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Predictors of Unrelieved Symptoms in All of Us Research Program Participants With Chronic Conditions

      Abstract

      Context

      Over half of American adults are diagnosed with a chronic condition, with an increasing prevalence being diagnosed with multiple chronic conditions. These adults are at higher risk for having unrelieved, co-occurring symptoms, known as symptom clusters.

      Objectives

      To identify symptom phenotypes of patients diagnosed with four common chronic conditions, specifically, cancer, chronic obstructive pulmonary disease, heart failure, and/or type 2 diabetes mellitus, and to understand factors that predict membership in symptomatic phenotypes.

      Methods

      We conducted a retrospective, cross-sectional analysis using participant responses (N=14,127) to All of Us Research Program, a National Institutes of Health biomedical database, survey questions. We performed hierarchical clustering to generate symptom phenotypes of fatigue, emotional distress, and pain and used multinomial regression to determine if demographic, healthcare access and utilization, and health-related variables predict symptom phenotype.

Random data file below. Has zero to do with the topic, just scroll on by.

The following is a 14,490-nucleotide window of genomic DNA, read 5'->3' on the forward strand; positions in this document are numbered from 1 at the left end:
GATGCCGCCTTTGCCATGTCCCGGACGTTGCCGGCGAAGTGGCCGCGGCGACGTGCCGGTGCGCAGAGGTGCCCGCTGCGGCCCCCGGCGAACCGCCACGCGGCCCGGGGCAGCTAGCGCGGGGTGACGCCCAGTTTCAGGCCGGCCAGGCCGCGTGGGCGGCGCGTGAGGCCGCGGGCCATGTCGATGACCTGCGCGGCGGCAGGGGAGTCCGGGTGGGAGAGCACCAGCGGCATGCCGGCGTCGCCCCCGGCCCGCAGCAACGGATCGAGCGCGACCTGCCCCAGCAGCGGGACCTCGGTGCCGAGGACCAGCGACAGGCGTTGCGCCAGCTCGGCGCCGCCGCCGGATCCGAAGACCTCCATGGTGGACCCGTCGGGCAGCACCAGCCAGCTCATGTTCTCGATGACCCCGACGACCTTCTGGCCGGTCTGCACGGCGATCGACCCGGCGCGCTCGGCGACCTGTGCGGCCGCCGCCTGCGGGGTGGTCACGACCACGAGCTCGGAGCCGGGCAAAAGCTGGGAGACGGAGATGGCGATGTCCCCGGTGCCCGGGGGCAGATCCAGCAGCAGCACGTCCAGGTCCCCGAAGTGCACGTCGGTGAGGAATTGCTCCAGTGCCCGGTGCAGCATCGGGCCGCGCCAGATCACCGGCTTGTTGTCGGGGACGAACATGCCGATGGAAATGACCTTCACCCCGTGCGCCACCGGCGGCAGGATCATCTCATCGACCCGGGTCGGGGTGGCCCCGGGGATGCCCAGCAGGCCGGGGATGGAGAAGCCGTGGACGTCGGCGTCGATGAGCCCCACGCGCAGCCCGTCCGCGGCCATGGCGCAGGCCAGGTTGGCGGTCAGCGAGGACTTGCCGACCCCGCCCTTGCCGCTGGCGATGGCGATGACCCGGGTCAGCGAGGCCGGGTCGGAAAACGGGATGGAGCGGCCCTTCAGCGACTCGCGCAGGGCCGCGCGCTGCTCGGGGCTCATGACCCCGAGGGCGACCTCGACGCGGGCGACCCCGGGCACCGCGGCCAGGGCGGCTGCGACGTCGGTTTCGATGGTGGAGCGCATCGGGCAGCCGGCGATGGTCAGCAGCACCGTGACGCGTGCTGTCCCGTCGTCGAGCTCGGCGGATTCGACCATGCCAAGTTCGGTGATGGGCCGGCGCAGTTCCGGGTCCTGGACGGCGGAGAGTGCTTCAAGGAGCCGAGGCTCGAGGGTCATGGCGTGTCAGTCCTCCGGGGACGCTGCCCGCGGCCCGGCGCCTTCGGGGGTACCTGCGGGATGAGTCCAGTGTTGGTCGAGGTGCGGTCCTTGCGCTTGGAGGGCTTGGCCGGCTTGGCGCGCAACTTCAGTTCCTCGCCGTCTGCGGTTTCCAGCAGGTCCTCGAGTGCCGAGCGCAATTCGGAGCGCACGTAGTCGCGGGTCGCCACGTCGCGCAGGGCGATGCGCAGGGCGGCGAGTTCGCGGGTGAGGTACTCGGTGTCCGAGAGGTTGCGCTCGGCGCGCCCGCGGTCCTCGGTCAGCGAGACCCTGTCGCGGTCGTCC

Results

      Four phenotypes, one asymptomatic or mildly symptomatic and three highly symptomatic (characterized by severe symptoms, severe pain, and severe emotional distress), were identified. The percentage of participants belonging to the severe symptoms phenotype increased with the number of chronic conditions. Most notably, foregoing or delaying medical care and rating mental health as poor or fair increased the odds of belonging to a highly symptomatic phenotype.

      Conclusion

      We found meaningful relationships between demographic, healthcare access and utilization, and health-related factors and symptom phenotypes. With the increasing trends of American adults with one or more chronic conditions and a demand to individualize care in the precision health era, it is critical to understand the factors that lead to unrelieved symptoms.

      Key Words

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